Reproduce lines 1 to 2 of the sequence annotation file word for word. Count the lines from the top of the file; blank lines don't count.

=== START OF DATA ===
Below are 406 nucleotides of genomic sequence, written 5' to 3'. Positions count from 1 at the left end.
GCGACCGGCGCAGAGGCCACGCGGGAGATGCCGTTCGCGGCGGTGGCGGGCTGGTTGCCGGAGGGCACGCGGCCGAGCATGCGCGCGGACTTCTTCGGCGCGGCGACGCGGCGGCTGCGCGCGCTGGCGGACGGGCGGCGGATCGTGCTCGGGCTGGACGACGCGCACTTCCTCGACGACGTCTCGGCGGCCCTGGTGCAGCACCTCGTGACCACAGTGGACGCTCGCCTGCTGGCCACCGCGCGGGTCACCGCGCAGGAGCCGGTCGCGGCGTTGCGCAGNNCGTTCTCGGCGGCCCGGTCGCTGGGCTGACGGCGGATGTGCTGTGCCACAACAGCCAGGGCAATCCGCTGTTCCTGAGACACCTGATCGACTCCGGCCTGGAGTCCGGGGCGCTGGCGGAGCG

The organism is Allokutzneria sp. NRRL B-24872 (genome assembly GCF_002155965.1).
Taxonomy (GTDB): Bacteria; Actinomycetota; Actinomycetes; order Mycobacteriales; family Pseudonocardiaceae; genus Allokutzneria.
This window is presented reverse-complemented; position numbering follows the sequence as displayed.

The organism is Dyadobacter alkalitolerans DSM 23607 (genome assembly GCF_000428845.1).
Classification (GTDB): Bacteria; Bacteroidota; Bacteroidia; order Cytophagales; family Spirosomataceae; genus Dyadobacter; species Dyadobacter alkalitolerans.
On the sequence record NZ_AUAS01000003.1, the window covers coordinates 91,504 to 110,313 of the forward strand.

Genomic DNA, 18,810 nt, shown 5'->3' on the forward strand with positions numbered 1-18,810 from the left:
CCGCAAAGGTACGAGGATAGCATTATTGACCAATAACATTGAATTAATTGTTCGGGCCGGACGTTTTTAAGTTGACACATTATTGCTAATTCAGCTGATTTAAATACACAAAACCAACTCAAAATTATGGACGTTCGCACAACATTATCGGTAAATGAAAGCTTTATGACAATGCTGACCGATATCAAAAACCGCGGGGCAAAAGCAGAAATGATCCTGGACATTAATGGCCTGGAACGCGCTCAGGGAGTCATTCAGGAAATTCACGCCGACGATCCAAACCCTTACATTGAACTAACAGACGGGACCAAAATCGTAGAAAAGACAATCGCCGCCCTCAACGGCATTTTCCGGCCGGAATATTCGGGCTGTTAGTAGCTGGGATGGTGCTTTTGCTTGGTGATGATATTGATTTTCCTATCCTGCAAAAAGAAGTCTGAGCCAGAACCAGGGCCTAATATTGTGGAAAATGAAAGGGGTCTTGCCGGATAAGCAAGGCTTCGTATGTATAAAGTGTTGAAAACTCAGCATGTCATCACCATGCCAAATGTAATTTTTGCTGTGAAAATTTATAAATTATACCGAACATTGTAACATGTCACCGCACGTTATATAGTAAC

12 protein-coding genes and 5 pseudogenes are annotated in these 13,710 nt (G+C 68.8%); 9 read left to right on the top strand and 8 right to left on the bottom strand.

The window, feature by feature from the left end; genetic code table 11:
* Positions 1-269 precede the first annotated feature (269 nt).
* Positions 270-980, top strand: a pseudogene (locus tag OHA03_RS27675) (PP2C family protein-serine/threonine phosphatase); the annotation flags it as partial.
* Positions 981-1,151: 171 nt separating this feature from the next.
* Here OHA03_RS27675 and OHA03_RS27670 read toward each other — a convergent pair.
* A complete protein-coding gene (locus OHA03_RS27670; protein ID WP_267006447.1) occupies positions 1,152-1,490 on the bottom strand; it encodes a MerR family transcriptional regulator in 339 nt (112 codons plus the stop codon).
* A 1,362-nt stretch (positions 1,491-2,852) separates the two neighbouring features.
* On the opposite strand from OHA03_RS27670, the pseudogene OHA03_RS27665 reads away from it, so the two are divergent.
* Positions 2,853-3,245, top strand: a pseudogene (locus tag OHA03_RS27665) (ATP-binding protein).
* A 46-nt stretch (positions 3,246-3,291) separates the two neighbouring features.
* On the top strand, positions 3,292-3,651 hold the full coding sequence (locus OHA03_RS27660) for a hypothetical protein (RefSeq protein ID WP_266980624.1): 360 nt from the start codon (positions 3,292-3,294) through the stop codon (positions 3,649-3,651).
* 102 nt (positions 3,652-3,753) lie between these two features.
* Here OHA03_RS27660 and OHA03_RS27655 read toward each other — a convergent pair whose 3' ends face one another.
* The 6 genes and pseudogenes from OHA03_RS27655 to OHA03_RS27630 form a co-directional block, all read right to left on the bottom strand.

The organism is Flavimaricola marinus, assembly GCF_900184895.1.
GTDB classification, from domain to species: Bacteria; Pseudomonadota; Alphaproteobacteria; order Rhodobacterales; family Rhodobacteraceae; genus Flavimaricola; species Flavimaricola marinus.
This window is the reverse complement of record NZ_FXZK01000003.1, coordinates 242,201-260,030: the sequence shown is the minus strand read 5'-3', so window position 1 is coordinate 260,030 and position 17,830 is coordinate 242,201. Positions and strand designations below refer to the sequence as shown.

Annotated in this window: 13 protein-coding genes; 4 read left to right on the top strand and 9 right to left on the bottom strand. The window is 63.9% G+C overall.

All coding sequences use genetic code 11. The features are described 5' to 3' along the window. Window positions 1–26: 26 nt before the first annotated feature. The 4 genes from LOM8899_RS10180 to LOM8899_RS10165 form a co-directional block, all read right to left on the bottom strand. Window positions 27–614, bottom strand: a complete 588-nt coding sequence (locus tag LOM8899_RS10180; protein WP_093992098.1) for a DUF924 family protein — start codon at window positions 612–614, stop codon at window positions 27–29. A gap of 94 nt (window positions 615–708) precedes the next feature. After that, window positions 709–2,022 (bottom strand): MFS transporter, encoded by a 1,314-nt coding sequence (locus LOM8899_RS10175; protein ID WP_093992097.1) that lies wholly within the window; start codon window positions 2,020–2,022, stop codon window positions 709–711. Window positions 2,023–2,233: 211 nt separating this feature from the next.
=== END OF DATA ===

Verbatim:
Below are 406 nucleotides of genomic sequence, written 5' to 3'. Positions count from 1 at the left end.
GCGACCGGCGCAGAGGCCACGCGGGAGATGCCGTTCGCGGCGGTGGCGGGCTGGTTGCCGGAGGGCACGCGGCCGAGCATGCGCGCGGACTTCTTCGGCGCGGCGACGCGGCGGCTGCGCGCGCTGGCGGACGGGCGGCGGATCGTGCTCGGGCTGGACGACGCGCACTTCCTCGACGACGTCTCGGCGGCCCTGGTGCAGCACCTCGTGACCACAGTGGACGCTCGCCTGCTGGCCACCGCGCGGGTCACCGCGCAGGAGCCGGTCGCGGCGTTGCGCAGNNCGTTCTCGGCGGCCCGGTCGCTGGGCTGACGGCGGATGTGCTGTGCCACAACAGCCAGGGCAATCCGCTGTTCCTGAGACACCTGATCGACTCCGGCCTGGAGTCCGGGGCGCTGGCGGAGCG